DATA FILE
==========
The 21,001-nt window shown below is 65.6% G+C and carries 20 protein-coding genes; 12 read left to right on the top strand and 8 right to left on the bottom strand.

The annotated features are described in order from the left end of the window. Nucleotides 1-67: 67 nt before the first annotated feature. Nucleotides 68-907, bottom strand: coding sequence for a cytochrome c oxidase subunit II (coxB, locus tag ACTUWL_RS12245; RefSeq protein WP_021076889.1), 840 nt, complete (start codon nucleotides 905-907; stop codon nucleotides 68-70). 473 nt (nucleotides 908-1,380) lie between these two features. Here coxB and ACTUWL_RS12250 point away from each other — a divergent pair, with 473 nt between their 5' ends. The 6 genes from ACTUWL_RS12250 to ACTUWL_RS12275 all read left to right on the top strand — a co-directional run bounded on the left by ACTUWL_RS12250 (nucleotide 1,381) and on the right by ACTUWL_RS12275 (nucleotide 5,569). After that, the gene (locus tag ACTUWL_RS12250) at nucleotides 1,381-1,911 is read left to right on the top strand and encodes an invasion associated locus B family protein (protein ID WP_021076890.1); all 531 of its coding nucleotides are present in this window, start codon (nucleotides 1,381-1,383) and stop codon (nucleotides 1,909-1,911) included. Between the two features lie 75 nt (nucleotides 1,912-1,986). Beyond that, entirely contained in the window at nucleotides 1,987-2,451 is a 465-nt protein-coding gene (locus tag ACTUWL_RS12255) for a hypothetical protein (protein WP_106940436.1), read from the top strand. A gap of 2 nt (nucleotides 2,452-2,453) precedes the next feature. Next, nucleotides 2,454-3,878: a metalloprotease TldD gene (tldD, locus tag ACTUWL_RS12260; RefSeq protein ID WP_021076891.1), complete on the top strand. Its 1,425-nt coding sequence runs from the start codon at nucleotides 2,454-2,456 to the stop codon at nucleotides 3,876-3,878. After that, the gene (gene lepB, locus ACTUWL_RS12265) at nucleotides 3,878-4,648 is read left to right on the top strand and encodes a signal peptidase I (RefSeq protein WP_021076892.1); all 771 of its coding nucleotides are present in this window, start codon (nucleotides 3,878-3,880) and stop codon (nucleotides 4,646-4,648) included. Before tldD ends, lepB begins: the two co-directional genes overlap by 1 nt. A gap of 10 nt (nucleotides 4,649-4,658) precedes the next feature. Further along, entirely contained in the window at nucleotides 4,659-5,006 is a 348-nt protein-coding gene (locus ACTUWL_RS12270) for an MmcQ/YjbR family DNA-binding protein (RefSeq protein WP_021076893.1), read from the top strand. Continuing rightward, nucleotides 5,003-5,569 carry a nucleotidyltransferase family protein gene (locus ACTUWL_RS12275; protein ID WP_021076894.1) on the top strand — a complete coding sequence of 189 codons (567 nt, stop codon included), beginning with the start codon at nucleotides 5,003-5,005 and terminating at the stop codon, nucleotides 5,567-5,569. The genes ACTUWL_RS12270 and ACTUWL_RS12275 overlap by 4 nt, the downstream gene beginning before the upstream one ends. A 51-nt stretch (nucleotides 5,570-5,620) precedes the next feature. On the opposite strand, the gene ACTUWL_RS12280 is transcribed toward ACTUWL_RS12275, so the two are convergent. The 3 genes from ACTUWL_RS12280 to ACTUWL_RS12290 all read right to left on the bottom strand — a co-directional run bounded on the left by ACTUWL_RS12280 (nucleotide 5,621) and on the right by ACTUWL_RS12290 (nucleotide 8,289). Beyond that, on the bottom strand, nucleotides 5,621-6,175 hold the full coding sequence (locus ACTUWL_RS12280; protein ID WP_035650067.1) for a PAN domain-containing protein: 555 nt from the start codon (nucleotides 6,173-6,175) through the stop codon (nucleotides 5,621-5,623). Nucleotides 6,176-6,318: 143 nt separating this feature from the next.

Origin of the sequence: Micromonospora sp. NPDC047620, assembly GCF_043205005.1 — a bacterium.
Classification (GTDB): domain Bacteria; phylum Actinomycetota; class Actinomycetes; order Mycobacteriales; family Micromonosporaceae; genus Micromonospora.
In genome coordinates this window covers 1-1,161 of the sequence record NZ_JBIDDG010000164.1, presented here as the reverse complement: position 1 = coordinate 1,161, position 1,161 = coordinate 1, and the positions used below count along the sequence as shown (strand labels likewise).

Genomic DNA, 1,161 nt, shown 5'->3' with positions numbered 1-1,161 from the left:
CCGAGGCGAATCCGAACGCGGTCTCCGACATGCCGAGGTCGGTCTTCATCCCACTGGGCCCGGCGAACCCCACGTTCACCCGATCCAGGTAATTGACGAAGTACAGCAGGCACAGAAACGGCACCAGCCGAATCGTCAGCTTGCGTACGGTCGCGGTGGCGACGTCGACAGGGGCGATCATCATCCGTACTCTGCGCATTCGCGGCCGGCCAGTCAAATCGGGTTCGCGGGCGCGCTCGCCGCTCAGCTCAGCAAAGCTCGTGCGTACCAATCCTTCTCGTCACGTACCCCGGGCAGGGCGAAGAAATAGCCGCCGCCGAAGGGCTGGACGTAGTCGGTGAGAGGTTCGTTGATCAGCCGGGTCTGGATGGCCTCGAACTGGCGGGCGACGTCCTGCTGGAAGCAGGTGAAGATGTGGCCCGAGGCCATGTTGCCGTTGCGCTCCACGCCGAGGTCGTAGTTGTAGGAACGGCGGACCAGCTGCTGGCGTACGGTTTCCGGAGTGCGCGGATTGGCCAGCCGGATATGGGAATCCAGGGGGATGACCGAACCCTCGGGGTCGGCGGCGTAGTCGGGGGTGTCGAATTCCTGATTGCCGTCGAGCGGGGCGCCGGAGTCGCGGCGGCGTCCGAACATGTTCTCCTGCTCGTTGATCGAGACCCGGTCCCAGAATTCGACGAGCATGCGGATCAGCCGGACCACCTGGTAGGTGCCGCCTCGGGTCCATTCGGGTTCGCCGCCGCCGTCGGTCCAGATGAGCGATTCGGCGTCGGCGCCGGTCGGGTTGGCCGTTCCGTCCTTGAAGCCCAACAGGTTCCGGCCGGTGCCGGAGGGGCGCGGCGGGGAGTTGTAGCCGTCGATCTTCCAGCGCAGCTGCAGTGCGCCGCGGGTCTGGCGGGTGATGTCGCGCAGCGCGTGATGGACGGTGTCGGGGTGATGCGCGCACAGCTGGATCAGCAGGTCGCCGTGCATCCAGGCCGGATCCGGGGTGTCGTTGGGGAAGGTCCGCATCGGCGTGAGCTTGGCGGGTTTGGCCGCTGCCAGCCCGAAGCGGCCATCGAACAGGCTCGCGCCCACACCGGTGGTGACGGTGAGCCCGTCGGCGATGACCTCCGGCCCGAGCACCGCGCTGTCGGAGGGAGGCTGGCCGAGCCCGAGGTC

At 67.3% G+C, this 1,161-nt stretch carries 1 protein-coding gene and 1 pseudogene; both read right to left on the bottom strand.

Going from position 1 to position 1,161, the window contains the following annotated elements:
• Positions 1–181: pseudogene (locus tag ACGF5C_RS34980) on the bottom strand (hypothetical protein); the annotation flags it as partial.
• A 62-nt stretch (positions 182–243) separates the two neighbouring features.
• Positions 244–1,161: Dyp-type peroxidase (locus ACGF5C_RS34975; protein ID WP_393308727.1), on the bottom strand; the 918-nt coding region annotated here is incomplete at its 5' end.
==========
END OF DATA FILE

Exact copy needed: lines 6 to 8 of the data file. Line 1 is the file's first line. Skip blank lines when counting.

Genomic DNA, 1,161 nt, shown 5'->3' with positions numbered 1-1,161 from the left:
CCGAGGCGAATCCGAACGCGGTCTCCGACATGCCGAGGTCGGTCTTCATCCCACTGGGCCCGGCGAACCCCACGTTCACCCGATCCAGGTAATTGACGAAGTACAGCAGGCACAGAAACGGCACCAGCCGAATCGTCAGCTTGCGTACGGTCGCGGTGGCGACGTCGACAGGGGCGATCATCATCCGTACTCTGCGCATTCGCGGCCGGCCAGTCAAATCGGGTTCGCGGGCGCGCTCGCCGCTCAGCTCAGCAAAGCTCGTGCGTACCAATCCTTCTCGTCACGTACCCCGGGCAGGGCGAAGAAATAGCCGCCGCCGAAGGGCTGGACGTAGTCGGTGAGAGGTTCGTTGATCAGCCGGGTCTGGATGGCCTCGAACTGGCGGGCGACGTCCTGCTGGAAGCAGGTGAAGATGTGGCCCGAGGCCATGTTGCCGTTGCGCTCCACGCCGAGGTCGTAGTTGTAGGAACGGCGGACCAGCTGCTGGCGTACGGTTTCCGGAGTGCGCGGATTGGCCAGCCGGATATGGGAATCCAGGGGGATGACCGAACCCTCGGGGTCGGCGGCGTAGTCGGGGGTGTCGAATTCCTGATTGCCGTCGAGCGGGGCGCCGGAGTCGCGGCGGCGTCCGAACATGTTCTCCTGCTCGTTGATCGAGACCCGGTCCCAGAATTCGACGAGCATGCGGATCAGCCGGACCACCTGGTAGGTGCCGCCTCGGGTCCATTCGGGTTCGCCGCCGCCGTCGGTCCAGATGAGCGATTCGGCGTCGGCGCCGGTCGGGTTGGCCGTTCCGTCCTTGAAGCCCAACAGGTTCCGGCCGGTGCCGGAGGGGCGCGGCGGGGAGTTGTAGCCGTCGATCTTCCAGCGCAGCTGCAGTGCGCCGCGGGTCTGGCGGGTGATGTCGCGCAGCGCGTGATGGACGGTGTCGGGGTGATGCGCGCACAGCTGGATCAGCAGGTCGCCGTGCATCCAGGCCGGATCCGGGGTGTCGTTGGGGAAGGTCCGCATCGGCGTGAGCTTGGCGGGTTTGGCCGCTGCCAGCCCGAAGCGGCCATCGAACAGGCTCGCGCCCACACCGGTGGTGACGGTGAGCCCGTCGGCGATGACCTCCGGCCCGAGCACCGCGCTGTCGGAGGGAGGCTGGCCGAGCCCGAGGTC

At 67.3% G+C, this 1,161-nt stretch carries 1 protein-coding gene and 1 pseudogene; both read right to left on the bottom strand.